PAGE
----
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Turkey’s phenomenal success with socialized medicine

The Value of Socialized Medicine: The Impact of Universal Primary Healthcare Provision on Birth and Mortality Rates in Turkey

By Resul Cesur, Pınar Mine Güneş, Erdal Tekin, and Aydogan Ulker
NBER Working Paper 21510, National Bureau of Economic Research, August 2015

Abstract

This paper examines the impact of universal, free, and easily accessible primary healthcare on population health as measured by age-specific birth and mortality rates, focusing on a nationwide socialized medicine program implemented in Turkey. The Family Medicine Program (FMP), launched in 2005, assigns each Turkish citizen to a specific state-employed family physician, who offers a wide range of primary healthcare services that are free-of-charge. Furthermore, these services are provided at family health centers, which operate on a walk-in basis and are located within the neighborhoods in close proximity to the patients. To identify the causal impact of the FMP, we exploit the variation in its introduction across provinces and over time. Our estimates indicate that the FMP caused large declines in mortality rates across all age groups with more pronounced impacts among infants and the elderly, and a moderate reduction in the birth rates, primarily among teenagers. Furthermore, the results are suggestive that the program has also contributed towards equalization in the mortality disparities across provinces. Our findings highlight the importance of a nationwide supply-side intervention on improving public health.

From the Introduction

An  increasing number of countries are devising reforms aimed at improving public health and reducing disparities in the delivery of and access to basic healthcare services. Many countries have taken a primarily demand-side approach to extending health coverage, through mechanisms such as health insurance, user-fees on the basis of ability-to-pay, and conditional cash transfers. There are also countries that have opted for mainly supply-side schemes by extending government financed public provision of healthcare services or creating incentive mechanisms that financially motivate providers to expand their coverage.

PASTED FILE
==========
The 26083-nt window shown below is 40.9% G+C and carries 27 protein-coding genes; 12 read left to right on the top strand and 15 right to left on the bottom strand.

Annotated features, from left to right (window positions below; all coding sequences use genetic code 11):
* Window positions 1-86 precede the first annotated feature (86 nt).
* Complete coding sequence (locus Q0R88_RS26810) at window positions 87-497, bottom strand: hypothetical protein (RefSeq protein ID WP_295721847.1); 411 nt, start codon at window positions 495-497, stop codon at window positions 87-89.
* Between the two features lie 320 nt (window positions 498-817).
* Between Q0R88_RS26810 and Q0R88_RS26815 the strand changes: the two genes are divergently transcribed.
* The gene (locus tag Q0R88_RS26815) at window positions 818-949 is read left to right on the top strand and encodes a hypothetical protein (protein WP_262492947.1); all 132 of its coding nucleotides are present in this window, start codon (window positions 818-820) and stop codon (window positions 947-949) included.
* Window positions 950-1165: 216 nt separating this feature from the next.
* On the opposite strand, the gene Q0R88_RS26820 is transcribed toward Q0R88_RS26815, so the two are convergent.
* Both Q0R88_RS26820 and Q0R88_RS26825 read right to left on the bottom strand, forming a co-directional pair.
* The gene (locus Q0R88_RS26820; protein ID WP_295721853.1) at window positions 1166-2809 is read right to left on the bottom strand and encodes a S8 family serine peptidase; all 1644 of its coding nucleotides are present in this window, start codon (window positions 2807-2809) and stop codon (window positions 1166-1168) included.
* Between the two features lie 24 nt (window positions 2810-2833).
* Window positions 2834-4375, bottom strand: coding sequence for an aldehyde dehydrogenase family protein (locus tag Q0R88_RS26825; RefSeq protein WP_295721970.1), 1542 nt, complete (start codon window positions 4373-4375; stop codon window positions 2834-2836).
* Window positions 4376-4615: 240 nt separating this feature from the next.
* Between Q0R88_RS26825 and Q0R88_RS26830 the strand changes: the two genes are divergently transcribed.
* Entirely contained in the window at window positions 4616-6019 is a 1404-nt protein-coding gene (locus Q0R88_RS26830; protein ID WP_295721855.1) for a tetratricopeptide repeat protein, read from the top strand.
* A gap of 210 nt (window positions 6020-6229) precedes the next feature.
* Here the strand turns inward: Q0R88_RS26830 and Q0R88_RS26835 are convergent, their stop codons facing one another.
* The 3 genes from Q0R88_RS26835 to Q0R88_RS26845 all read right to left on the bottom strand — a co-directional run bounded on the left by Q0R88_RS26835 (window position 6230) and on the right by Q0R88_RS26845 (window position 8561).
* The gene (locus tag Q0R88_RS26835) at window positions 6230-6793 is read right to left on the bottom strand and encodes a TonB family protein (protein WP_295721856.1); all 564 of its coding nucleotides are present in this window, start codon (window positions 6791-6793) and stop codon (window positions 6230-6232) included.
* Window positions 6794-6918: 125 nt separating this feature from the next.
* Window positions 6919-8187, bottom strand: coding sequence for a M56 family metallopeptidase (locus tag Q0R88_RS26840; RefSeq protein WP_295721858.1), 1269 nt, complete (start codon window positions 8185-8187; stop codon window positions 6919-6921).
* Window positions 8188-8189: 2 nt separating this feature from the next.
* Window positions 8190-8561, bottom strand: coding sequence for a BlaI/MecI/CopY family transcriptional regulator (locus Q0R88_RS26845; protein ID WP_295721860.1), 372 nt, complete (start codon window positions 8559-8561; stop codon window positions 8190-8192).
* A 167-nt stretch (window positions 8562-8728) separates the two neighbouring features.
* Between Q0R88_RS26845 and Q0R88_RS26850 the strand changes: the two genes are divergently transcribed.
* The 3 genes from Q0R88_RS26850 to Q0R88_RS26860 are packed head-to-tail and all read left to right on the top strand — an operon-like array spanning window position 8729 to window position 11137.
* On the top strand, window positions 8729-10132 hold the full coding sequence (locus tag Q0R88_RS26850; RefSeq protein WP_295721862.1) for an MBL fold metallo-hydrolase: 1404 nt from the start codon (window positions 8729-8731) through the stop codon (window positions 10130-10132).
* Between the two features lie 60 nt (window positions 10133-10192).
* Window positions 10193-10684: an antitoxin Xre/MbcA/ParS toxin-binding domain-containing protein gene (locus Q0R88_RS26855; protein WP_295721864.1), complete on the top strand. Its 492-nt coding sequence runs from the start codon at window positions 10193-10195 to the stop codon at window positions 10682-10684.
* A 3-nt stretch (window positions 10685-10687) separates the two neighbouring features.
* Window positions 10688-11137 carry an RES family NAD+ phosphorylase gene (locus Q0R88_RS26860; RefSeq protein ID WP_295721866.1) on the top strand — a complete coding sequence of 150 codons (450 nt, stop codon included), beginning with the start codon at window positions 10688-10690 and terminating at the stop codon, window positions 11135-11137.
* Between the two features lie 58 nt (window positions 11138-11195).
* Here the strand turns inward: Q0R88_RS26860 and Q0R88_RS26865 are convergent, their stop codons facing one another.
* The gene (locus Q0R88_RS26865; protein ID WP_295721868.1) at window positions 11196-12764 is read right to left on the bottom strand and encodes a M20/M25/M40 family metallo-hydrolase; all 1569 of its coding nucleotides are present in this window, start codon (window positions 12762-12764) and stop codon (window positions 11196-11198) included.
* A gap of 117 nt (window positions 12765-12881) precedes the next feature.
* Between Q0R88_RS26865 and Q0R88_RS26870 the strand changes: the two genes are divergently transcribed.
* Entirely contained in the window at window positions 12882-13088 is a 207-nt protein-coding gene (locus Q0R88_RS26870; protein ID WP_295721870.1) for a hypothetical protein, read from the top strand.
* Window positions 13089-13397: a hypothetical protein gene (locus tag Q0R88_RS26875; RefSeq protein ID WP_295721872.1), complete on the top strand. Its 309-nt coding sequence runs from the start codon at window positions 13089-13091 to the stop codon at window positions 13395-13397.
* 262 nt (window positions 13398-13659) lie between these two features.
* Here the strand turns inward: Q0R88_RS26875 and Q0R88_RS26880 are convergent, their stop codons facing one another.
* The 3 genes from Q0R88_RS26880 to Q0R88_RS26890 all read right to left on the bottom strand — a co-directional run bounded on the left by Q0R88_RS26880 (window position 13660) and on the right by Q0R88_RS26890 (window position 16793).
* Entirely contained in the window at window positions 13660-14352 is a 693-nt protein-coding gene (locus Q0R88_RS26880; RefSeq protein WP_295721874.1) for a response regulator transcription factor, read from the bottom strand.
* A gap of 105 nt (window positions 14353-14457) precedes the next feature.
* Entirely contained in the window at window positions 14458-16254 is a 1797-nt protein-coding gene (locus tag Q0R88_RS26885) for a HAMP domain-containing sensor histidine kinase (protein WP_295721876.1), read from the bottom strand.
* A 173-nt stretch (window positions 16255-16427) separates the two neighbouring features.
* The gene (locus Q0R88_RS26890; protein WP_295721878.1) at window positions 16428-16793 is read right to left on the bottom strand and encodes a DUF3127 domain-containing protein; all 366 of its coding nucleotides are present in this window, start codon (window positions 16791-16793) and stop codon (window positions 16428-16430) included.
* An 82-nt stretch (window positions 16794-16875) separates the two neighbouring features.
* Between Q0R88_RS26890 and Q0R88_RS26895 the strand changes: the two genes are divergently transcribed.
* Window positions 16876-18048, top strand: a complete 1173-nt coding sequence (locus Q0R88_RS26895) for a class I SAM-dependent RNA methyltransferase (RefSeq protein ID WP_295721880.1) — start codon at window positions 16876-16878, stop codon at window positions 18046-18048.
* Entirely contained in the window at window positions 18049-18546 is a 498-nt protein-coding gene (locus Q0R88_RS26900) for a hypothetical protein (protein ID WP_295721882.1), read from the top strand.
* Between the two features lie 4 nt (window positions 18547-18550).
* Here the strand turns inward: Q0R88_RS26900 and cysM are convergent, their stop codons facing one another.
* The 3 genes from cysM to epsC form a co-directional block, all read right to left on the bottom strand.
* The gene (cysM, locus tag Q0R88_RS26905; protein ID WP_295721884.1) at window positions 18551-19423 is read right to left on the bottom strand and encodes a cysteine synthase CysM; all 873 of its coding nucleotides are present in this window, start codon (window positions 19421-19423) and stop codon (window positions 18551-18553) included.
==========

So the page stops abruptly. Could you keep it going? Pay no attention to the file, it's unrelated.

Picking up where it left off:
The emerging consensus from the strand of the literature that focuses on the demand-side healthcare financing reforms is that extending health insurance coverage improves both access and utilization, at least among the targeted groups. However, the evidence on the degree to which these interventions limit out of pocket expenditures for services and improve health outcomes is mixed and inconclusive.4 The relatively few studies that have focused on supply-side reforms, on the other hand, find that increased availability of free or heavily subsidized healthcare improves both access and health outcomes.

In this paper, we study the impact of a supply-side healthcare intervention implemented in Turkey on measures of mortality and birth rates. The Family Medicine Program – called FMP hereafter – introduced in 2005, has extended basic healthcare services to the entire Turkish population under a free-of-charge and single-payer system that is fully financed and administered by the central government. The key operational feature of the FMP is the assignment of each Turkish citizen to a specific family physician, who offers a wide range of basic healthcare services at easily accessible walk- in clinics called the Family Health Centers.

The Turkish reform has essentially established a socialized medicine program for basic healthcare services since the services are provided free-of-charge by state-employed family physicians. This is in sharp contrast with most other interventions, especially those concerning demand-side incentives, which primarily focus on the impact of reducing out-of-pocket healthcare expenses. Additionally, there is a growing conviction among the leading global health organizations, policymakers and practitioners about the importance of achieving universal health coverage, i.e., ensuring basic and affordable healthcare services to whole citizens irrespective of their ability to pay.